Yes. He will. He's writing about the use of imagination in creative nonfiction, but he's going to be a regular columnist for us. Someone like Phillip understands the incredible challenges that the creative nonfiction writer faces. In this particular column, he's talking about the line between what we can assume or imagine if we're going to maintain our integrity as writers, as researchers, which we certainly have to do as creative nonfiction writers. How much can we push this line between reality and imagination? Or do we have to push the line at all? This is something writers fight with constantly to figure out. Here we have veteran writer who has pushed this line and danced around the line for lots of years. He's telling us what he thinks is acceptable and what isn't. He also provides real-life examples from the students he's taught, and I think that's really important.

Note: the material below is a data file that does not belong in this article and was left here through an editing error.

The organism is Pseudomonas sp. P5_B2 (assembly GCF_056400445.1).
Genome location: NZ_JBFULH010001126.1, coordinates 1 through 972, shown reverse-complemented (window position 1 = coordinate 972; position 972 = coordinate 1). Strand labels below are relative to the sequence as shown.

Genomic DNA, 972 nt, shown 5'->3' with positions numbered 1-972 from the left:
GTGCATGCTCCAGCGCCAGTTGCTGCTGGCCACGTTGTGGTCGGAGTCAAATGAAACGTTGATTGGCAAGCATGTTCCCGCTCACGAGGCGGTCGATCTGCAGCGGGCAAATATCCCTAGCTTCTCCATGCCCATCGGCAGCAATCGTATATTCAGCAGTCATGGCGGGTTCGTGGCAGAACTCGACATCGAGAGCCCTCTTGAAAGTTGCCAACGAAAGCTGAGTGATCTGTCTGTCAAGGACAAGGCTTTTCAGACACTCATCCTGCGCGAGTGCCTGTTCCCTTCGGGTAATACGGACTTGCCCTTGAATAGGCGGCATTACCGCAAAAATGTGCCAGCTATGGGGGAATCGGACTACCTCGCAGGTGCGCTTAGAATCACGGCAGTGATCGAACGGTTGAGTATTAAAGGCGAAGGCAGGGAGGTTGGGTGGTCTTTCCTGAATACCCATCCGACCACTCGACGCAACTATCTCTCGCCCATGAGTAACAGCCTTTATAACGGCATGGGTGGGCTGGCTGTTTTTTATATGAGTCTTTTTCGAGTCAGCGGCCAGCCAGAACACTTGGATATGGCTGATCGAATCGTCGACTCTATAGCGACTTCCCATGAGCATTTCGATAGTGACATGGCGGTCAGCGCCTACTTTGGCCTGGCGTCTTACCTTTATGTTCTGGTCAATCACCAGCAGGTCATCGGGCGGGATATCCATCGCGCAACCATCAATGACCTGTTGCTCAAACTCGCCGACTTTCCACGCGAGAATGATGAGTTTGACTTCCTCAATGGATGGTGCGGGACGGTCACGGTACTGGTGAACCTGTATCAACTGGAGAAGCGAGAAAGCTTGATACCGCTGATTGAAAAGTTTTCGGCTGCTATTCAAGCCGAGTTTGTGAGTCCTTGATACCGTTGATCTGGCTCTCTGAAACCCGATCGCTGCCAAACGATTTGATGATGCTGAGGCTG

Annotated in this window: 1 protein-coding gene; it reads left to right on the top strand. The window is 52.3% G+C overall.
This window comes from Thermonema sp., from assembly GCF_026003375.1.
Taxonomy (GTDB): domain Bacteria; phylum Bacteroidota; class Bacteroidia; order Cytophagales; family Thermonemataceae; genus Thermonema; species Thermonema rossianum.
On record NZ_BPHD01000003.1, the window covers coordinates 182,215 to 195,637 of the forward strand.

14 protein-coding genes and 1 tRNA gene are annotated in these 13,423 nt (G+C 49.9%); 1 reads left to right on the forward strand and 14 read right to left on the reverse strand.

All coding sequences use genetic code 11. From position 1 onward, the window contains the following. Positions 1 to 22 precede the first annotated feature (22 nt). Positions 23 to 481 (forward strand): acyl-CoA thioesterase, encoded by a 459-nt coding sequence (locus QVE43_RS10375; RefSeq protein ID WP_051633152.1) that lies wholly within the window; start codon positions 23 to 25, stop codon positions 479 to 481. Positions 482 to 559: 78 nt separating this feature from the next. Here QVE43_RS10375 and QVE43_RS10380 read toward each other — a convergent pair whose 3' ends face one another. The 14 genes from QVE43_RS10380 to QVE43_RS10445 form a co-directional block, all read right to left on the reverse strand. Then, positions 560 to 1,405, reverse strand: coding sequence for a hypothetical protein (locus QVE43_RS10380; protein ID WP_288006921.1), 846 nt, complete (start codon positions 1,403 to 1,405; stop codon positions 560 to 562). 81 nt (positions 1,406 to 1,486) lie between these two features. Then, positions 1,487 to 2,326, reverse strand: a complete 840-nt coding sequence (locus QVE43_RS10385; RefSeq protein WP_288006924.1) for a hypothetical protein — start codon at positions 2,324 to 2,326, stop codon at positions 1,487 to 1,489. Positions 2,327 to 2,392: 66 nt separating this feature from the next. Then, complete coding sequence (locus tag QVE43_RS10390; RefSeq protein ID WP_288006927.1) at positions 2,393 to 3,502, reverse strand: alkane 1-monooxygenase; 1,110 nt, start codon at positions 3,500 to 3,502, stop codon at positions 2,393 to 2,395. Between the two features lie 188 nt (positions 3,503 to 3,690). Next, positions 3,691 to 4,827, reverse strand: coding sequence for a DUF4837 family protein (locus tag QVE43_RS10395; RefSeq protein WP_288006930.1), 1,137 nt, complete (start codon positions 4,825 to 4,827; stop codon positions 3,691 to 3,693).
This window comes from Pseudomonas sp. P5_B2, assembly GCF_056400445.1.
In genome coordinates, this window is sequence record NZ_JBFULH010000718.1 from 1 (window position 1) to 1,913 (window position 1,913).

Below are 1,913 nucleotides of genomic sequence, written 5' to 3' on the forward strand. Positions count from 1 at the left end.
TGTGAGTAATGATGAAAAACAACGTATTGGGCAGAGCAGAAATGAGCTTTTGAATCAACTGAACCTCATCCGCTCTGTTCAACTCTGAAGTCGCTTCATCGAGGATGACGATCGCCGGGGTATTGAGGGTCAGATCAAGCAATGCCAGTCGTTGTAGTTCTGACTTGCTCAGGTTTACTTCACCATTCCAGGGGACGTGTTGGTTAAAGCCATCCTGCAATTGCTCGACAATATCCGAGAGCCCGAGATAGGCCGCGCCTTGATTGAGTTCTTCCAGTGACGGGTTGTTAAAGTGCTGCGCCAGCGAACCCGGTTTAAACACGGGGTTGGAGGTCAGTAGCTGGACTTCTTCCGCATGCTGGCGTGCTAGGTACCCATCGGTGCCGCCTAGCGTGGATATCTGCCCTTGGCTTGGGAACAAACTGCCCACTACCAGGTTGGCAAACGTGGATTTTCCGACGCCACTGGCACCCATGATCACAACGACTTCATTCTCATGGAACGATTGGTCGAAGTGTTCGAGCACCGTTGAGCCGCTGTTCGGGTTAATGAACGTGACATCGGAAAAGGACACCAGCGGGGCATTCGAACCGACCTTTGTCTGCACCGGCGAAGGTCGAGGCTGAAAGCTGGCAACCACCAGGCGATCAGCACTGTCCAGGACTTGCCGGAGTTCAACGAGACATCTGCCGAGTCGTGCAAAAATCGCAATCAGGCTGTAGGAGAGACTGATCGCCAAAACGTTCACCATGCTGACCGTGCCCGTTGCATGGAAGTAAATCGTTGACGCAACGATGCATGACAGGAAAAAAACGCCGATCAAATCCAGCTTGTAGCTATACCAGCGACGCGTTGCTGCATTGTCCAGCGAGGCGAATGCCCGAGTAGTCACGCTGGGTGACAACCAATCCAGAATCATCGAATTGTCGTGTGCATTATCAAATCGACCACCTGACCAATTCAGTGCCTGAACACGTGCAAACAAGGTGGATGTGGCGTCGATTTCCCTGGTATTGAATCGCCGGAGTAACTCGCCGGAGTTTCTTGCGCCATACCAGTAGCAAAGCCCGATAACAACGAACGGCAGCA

The third thing I want to touch on in the content of this new issue is another fellow who's been a guest on this program: David Shields, whose book Reality Hunger has been so, so talked about recently and seems to have really tapped into some part of the zeitgeist. Your opinion of what he's done must be at least reasonably positive but do you consider the kind of form, the kind of sensibility for which he advocates, to be another branch of creative nonfiction, another way to advance the genre?
Not necessarily; it's not as if I was crazy about what Dave did. I was pleased that he was pushing the boundaries beyond what we think we should be doing. He has created a great dialogue amongst writers and readers all across the United States, and it gives us the opportunity to showcase what he's done, but also continue the dialogue, continue to try to understand how revolutionary and how daring a writer can be, and when we go past the point where daring blends into nothingness.